After over-eating, the victims experience depression, extreme guilt and become angry with themselves. The victim becomes distressed about binge eating. On average, binge episodes occur not less than once in every week for three months. Unlike in Bulimia, the recurring use of unhealthy compensatory habits such as purging is not relevant in binge eating.
Characteristics of Binge Eating Disorder
Besides the criteria for the diagnosis of BED, people suffering from the disorder may show the below characteristics which are related to their behaviors, emotions and physical aspects. Not all individuals with BED will have the related characteristics and not all people showing the characteristics are having BED. However, these can serve as a reference in studying BED behaviors and susceptibility.
Characteristics of behaviors
- Binge eating indication such as a lot of food disappearing rapidly or many empty wrappers and dishes showing high food intake.
- Concealed eating habits such as isolation while eating, and stealing, concealing or preserving food.
- Abnormal eating behaviors, including eating all day even when not hungry, avoiding to take meals or taking bits of food during the usual meals; irregular fasting or recurrent dieting; and having food rites (such as eating only specific food).
- There may be serious and inflexible food limitation and irregular dieting with or without fasting.
- Episodes of uncontrollable, spontaneous and persistent eating until one becomes uncomfortably full. Purging is however excluded.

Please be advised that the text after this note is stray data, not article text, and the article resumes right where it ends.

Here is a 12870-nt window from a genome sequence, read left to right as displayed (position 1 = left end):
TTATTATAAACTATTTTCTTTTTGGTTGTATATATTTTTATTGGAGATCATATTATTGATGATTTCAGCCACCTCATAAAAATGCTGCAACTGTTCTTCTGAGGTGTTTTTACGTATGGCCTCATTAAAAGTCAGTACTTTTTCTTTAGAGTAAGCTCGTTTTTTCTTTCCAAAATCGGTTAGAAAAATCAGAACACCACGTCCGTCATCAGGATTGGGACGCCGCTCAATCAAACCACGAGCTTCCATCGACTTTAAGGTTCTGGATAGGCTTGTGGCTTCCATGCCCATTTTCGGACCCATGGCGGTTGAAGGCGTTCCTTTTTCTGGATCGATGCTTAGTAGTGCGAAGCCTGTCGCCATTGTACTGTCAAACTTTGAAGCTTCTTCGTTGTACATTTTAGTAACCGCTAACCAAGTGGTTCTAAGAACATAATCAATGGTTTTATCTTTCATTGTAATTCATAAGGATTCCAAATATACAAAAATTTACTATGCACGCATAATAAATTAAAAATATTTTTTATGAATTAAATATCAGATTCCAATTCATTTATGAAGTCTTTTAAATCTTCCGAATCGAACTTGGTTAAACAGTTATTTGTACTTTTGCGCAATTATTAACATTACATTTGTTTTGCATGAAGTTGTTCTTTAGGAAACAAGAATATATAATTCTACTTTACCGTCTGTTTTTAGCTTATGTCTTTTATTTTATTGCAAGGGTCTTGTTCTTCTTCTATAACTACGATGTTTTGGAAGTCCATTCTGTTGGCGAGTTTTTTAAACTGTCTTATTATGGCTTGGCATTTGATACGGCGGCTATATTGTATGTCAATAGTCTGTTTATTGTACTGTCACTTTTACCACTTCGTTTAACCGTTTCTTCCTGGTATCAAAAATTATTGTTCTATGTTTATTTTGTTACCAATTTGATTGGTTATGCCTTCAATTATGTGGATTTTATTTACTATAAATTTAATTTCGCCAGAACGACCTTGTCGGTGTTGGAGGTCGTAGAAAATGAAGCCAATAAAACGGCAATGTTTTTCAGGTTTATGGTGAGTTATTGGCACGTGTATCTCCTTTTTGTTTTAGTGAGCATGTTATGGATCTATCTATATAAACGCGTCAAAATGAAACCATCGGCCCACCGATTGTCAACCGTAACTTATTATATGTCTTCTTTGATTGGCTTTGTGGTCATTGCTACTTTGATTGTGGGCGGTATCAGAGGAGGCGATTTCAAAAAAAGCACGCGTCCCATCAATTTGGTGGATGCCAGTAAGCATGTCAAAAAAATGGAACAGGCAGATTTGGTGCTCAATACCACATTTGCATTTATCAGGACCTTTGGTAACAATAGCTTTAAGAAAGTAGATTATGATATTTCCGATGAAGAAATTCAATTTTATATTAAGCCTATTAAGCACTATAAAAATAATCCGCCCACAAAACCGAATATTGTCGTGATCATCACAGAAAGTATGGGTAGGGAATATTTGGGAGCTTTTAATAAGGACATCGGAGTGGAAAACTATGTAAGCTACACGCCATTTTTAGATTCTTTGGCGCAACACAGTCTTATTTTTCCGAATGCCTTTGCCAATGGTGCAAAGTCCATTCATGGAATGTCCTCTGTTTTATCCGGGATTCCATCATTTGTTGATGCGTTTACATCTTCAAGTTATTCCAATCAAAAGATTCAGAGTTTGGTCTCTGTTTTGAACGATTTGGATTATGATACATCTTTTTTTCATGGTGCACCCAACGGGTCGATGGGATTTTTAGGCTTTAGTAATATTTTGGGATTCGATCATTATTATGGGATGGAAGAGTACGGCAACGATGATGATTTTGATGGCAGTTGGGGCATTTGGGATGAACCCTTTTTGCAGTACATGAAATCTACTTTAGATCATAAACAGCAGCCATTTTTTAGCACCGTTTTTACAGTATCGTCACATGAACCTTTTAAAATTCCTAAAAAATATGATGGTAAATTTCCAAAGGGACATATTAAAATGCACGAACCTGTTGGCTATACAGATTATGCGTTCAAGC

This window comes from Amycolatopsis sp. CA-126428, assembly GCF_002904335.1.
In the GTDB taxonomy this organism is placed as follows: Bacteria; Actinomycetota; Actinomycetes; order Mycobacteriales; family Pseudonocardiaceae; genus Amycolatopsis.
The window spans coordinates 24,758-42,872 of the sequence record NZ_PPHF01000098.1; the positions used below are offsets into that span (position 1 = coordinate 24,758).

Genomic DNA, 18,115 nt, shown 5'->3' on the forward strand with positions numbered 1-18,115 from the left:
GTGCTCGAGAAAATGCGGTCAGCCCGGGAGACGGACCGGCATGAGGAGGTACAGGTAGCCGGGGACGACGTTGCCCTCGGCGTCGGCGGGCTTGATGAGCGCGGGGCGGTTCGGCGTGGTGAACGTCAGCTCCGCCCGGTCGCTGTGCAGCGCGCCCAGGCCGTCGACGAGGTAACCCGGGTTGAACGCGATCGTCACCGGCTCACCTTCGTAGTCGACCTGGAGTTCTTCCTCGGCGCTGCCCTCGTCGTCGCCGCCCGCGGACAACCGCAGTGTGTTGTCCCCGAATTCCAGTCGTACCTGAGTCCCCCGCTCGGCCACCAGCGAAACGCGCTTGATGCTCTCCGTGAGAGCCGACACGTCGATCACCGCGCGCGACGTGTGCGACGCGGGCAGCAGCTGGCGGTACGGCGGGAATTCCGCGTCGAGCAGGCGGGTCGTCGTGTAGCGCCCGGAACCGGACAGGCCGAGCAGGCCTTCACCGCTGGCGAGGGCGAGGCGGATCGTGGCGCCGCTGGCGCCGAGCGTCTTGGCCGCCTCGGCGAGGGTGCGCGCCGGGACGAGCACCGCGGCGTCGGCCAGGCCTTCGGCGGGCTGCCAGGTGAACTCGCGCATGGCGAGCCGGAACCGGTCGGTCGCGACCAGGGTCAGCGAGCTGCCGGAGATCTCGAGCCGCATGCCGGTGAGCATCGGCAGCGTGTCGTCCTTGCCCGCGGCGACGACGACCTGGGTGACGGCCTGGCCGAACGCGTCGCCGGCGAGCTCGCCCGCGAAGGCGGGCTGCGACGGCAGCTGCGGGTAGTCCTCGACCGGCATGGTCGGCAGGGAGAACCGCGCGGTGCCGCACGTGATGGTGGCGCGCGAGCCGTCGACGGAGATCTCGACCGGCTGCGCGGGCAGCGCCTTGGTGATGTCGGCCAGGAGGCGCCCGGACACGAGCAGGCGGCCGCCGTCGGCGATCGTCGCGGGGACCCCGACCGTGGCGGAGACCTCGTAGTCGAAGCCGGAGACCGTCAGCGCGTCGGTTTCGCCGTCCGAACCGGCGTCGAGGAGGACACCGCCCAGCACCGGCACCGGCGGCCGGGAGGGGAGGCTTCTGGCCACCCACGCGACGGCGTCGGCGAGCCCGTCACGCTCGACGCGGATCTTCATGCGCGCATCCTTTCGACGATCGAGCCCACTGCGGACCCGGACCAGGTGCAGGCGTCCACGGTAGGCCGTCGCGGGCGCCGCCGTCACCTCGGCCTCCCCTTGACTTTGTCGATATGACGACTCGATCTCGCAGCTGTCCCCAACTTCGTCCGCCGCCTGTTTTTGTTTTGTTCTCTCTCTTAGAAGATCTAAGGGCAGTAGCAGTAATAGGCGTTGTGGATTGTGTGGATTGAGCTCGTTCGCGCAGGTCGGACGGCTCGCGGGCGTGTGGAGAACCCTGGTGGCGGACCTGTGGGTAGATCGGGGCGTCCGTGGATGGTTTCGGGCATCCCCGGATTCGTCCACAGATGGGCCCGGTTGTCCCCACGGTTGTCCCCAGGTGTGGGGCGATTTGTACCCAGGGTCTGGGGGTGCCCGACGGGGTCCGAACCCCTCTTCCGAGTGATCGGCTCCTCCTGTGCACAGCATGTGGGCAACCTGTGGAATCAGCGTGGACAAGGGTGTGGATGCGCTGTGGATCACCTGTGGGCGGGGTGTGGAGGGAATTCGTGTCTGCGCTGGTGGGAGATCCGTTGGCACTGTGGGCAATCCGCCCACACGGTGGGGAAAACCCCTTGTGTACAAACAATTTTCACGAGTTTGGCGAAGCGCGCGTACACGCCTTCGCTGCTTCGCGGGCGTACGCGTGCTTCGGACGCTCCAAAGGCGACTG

Characteristics Of the Emotions And Mind
- Feeling angry, anxious, valueless or shameful after binge eating. The victim starts to binge in order to reduce tension or to avoid feeling bad.
- Various conditions such as depression may occur simultaneously. Binge eaters may also isolate themselves from other people, become anxious and irritated.
- Victims feel angry with the size of their bodies. Binge eaters may have people making negative comments about their bodies as they were growing up.
- Victims avoid disagreements.
The following perceived patterns and individuals' characteristics are related to BED:
- Rigid thinking
- Wanting too much control
- Not easy to convey feelings and needs
- Striving to please other people
- The weight of the body changes from being healthy to slightly, moderately or severely obsessed.
- BED may or may not be characterized by increased weight.
People With BED and Their Statistics